Politics

US, Israel prepare for ‘Plan B’ if Iran refuses nuclear deal

Blinken discussed a 'plan B' solution with Israeli counterpart to deter Iran's nuclear program. Source: Ron Przysucha (via. Flickr).

By George Gourlay | Contributor

Antony Blinken and Yair Lapid, foreign secretaries of the US and Israel, gave a joint press conference to state that “time is running out” on Iran’s re-entry into the 2015 nuclear deal. 

The Biden administration is considering alternative options to deal with Iran’s nuclear programme after the country has refused to indicate whether it intends to re-join the Joint Comprehensive Plan of Action, originally proposed in 2015. 

The original deal, which enforced nuclear non-proliferation between Iran, the five permanent members of the UN Security Council and the EU, was jeopardised by the withdrawal of the United States under President Trump in 2017. Trump expressed a need for a more comprehensive deal to replace the JCPOA, however his administration failed to introduce an alternative by the end of his presidency. 

Since then, the deal has deteriorated, with Iran refusing to abide by its original principles as a result of sanctions placed on them by the Trump administration.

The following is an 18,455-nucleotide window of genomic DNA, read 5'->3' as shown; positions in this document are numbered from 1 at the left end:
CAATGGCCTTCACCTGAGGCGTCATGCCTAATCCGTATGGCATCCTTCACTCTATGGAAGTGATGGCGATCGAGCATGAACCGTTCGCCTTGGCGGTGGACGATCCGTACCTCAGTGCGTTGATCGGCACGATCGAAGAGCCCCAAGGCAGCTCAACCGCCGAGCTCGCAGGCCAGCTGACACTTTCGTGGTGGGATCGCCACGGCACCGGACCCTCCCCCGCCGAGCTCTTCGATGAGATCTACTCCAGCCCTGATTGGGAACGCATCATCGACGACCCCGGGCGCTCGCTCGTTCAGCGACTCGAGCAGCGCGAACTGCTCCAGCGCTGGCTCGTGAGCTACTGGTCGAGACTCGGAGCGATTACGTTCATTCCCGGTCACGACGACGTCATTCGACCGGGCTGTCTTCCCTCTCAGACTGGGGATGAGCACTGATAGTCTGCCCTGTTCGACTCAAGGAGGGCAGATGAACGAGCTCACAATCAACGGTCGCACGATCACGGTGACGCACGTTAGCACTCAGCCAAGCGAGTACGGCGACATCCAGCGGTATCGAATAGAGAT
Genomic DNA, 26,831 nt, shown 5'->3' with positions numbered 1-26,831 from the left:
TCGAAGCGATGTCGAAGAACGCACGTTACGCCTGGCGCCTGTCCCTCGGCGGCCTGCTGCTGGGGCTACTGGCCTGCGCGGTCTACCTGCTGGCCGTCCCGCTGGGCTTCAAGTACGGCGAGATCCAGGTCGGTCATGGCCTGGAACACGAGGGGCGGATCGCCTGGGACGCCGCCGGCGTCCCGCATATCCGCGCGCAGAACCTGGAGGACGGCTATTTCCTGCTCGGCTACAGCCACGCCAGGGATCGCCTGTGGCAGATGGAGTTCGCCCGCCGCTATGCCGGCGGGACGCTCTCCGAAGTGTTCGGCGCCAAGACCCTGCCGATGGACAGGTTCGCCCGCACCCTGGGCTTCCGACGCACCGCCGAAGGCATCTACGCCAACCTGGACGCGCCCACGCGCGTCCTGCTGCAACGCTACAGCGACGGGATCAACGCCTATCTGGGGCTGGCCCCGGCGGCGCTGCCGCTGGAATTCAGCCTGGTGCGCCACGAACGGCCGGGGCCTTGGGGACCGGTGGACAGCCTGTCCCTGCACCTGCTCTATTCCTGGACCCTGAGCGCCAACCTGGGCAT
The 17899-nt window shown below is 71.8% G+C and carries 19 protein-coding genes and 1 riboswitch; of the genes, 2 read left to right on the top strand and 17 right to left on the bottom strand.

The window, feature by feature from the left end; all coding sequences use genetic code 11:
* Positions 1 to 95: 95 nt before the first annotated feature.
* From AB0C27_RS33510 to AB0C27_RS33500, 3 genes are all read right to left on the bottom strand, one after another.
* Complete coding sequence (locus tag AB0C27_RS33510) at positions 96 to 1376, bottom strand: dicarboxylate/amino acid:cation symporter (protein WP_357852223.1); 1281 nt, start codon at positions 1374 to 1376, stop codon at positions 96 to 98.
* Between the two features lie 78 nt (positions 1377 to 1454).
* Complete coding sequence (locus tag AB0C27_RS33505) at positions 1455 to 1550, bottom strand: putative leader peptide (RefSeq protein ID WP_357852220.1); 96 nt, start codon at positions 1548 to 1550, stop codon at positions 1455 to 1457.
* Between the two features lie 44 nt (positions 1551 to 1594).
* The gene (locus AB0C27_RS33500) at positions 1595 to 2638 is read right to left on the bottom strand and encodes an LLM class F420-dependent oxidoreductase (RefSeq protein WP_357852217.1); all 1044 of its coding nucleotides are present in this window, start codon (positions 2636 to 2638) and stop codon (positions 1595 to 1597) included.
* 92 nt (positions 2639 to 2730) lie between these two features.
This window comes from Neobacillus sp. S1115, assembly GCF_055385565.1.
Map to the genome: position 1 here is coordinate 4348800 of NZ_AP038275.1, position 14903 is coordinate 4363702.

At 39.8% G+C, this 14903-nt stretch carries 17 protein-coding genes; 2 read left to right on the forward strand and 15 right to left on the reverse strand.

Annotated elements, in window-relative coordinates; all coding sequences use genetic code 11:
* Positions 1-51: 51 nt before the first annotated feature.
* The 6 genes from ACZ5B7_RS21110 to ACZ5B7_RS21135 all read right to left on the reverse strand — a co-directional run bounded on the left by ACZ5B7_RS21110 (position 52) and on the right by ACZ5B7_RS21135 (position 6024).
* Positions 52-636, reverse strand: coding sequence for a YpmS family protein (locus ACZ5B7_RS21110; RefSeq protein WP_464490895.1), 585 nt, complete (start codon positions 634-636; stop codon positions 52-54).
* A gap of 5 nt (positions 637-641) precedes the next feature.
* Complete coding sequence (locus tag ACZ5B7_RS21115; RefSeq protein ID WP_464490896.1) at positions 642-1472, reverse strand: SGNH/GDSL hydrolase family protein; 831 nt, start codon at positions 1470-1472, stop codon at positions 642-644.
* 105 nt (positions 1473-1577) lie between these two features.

Under new leadership by President Ebrahim Raisi, Iranian officials have expressed an interest in only renegotiating with the European co-signers of the deal, leaving the US and their closest Middle Eastern ally, Israel, to consider alternative ways to exert their interests on Iran’s nuclear programme.  

In a press conference alongside his Israeli counterpart, Blinken made the case that the US’s position of diplomacy may be abandoned if the stalemate continues, stating: “…it takes two to engage in diplomacy, and we have not seen from Iran a willingness to do that at this point.” 

Yair Lapid of Israel elaborated on Blinken’s statement by delivering an ultimatum: “If a terror regime is going to acquire a nuclear weapon, we must act.” 

The immediate threat Iran’s nuclear arsenal poses has been assessed by US officials who believe the country to have built up a stockpile of highly enriched uranium at 60%. Suspicions have also been raised over Iran’s restriction of UN inspections.

The EU is keen to get Iran back to the negotiating table as its chief negotiator, Enrique Mora, expressed an urgency to bring back talks on a visit to Iran. China, one of the Security Council members attached to the original deal, has also reiterated its support for the revival of negotiations.

Iran’s newly appointed Foreign Minister, Hossein Amir-Abdollahian, has confirmed that talks with the UN Security Council Members (Britain, China, France and Russia) alongside Germany will resume within the coming weeks. 

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